19 Works

Allometric modelling of plant biomass from drone-acquired photographs: drone images, ground control marker coordinates and biomass data from 36 sites, 2016-2020

A. Cunliffe, K. Anderson, F. Boschetti, H. Graham, R. Brazier, I. Myers-Smith, T. Astor, M. Boer, L. Calvo, P. Clark, M. Cramer, M. Encinas-Lara, S. Escarzaga, J. Fernández-Guisuraga, A. Fisher, K. Gdulová, B. Gillespie, A. Griebel, N. Hanan, M. Hanggito, S. Haselberger, C. Havrilla, W. Ji, J. Karl, M. Kirchhoff … & R. Wojcikiewicz
This dataset contains RGB photographs acquired from drone surveys. There are 741 harvest plots from 38 surveys at 36 sites around the world. Each site was approximately 1 ha in area. Included with the photographic images are the coordinates of ground control markers, biomass, taxonomic and location data for harvest plots and ancillary metadata. The observations can be used to obtain allometric size-biomass models. This work was supported by the Natural Environment Research Council award...

Data from: Cityscape genetics: structural vs. functional connectivity of an urban lizard population

Joscha Beninde, Stephan Feldmeier, Maike Werner, Daniel Peroverde, Ulrich Schulte, Axel Hochkirch & Michael Veith
Functional connectivity is essential for the long-term persistence of populations. However, many studies assess connectivity with a focus on structural connectivity only. Cityscapes, namely urban landscapes, are particularly dynamic and include numerous potential anthropogenic barriers to animal movements, such as roads, traffic or buildings. To assess and compare structural connectivity of habitats and functional connectivity of gene flow of an urban lizard, we here combined species distribution models (SDMs) with an individual-based landscape genetic optimization...

Data from: Wide prevalence of hybridization in two sympatric grasshopper species may be shaped by their relative abundances

Katja Rohde, Yvonne Hau, Jessica Weyer & Axel Hochkirch
Background: Hybridization between species is of conservation concern as it might threaten the genetic integrity of species. Anthropogenic factors can alter hybridization dynamics by introducing new potentially hybridizing species or by diminishing barriers to hybridization. This may even affect sympatric species pairs through environmental change, which so far has received little attention. We studied hybridization prevalence and the underlying behavioral mechanisms in two sympatric grasshopper species, a rare specialist (Chorthippus montanus) and a common generalist...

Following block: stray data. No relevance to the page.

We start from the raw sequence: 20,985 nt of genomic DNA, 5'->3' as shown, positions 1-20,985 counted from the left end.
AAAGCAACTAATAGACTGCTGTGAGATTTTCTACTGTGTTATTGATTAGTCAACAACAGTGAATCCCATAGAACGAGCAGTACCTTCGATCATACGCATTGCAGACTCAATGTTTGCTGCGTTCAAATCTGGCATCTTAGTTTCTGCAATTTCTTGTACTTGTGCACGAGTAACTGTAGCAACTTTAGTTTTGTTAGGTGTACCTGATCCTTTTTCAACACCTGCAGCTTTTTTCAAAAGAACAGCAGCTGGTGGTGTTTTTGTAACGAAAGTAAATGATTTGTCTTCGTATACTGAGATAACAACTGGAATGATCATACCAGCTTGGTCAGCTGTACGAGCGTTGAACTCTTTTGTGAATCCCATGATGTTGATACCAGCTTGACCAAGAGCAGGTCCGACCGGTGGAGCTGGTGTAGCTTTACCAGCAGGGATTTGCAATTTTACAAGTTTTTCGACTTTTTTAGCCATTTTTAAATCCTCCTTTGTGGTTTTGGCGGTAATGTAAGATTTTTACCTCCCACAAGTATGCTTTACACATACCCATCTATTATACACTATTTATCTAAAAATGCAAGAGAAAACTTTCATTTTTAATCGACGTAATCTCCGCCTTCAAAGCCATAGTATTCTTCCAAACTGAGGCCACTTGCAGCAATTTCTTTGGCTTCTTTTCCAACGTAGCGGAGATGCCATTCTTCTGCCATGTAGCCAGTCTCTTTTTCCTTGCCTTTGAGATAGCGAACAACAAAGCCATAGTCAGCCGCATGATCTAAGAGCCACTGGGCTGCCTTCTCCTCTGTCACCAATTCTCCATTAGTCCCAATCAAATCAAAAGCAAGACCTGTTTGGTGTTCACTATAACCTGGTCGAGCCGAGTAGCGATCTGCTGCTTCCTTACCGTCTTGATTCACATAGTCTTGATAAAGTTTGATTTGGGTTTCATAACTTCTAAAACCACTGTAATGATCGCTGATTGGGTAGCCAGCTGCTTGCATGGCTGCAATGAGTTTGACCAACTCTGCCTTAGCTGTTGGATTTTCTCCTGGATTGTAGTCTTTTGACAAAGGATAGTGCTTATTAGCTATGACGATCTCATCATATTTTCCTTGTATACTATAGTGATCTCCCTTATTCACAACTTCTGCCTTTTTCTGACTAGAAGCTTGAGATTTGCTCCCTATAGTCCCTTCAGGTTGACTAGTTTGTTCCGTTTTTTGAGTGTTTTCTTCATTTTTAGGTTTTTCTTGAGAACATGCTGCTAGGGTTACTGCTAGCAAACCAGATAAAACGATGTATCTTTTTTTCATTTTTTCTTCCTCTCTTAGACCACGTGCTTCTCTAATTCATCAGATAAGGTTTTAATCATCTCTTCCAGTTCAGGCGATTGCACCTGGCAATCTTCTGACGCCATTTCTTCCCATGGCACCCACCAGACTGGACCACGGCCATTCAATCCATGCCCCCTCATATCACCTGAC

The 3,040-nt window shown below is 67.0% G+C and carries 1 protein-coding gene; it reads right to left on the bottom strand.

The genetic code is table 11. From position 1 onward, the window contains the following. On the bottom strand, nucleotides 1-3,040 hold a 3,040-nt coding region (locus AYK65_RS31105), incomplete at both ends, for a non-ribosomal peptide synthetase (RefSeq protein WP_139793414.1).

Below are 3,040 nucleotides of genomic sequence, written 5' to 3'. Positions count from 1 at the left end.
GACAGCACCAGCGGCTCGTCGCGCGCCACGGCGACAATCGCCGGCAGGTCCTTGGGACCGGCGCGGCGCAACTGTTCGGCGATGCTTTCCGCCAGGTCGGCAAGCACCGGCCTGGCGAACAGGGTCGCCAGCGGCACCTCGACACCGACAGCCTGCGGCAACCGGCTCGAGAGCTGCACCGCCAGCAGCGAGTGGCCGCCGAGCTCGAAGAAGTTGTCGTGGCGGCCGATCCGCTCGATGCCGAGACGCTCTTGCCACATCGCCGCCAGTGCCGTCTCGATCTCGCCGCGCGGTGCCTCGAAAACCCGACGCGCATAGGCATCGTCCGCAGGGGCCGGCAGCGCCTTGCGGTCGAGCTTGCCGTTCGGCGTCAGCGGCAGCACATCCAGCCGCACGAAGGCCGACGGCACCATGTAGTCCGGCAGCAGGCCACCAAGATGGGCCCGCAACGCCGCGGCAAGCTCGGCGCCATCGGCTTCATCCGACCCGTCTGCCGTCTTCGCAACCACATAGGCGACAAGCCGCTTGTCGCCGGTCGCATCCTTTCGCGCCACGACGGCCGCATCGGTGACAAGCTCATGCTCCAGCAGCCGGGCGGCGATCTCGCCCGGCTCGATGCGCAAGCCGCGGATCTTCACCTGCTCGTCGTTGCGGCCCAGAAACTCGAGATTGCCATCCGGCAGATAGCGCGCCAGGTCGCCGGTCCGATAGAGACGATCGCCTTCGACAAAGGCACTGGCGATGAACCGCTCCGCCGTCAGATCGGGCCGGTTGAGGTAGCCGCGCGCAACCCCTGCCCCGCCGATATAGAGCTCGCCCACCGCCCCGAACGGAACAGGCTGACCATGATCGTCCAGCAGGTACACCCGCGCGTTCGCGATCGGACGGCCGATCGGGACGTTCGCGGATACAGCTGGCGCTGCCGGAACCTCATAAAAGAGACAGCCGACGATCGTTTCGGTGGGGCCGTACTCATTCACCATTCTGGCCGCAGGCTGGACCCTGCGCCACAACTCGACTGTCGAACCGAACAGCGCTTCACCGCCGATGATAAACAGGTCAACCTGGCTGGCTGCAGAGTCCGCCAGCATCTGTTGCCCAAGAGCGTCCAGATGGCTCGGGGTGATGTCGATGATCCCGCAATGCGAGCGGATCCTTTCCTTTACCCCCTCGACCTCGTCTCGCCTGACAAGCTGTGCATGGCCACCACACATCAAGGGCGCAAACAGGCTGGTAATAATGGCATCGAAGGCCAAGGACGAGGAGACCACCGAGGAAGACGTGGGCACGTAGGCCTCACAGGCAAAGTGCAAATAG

The Bug in a teacup – Monitoring arthropod-plant associations with environmental DNA from dried plant material

Henrik Krehenwinkel
Environmental DNA analysis has revolutionized the field of biomonitoring in the past years. Various sources have been shown to contain eDNA of diverse organisms, for example water, soil, gut content and plant surfaces. Here we show that dried plant material is a highly promising source for arthropod community eDNA. We designed a metabarcoding assay to enrich diverse arthropod communities, while preventing amplification of plant DNA. Using this assay, we analyzed various commercially produced teas and...

Broad-scale patterns of geographic avoidance between species emerge in the absence of fine-scale mechanisms of coexistence

Roberto Novella-Fernandez, Javier Juste, Carlos Ibanez, Hugo Rebelo, Danilo Russo, Antton Alberdi, Andreas Kiefer, Laura Graham, Patrick Doncaster, Hynek Paul & Orly Razgour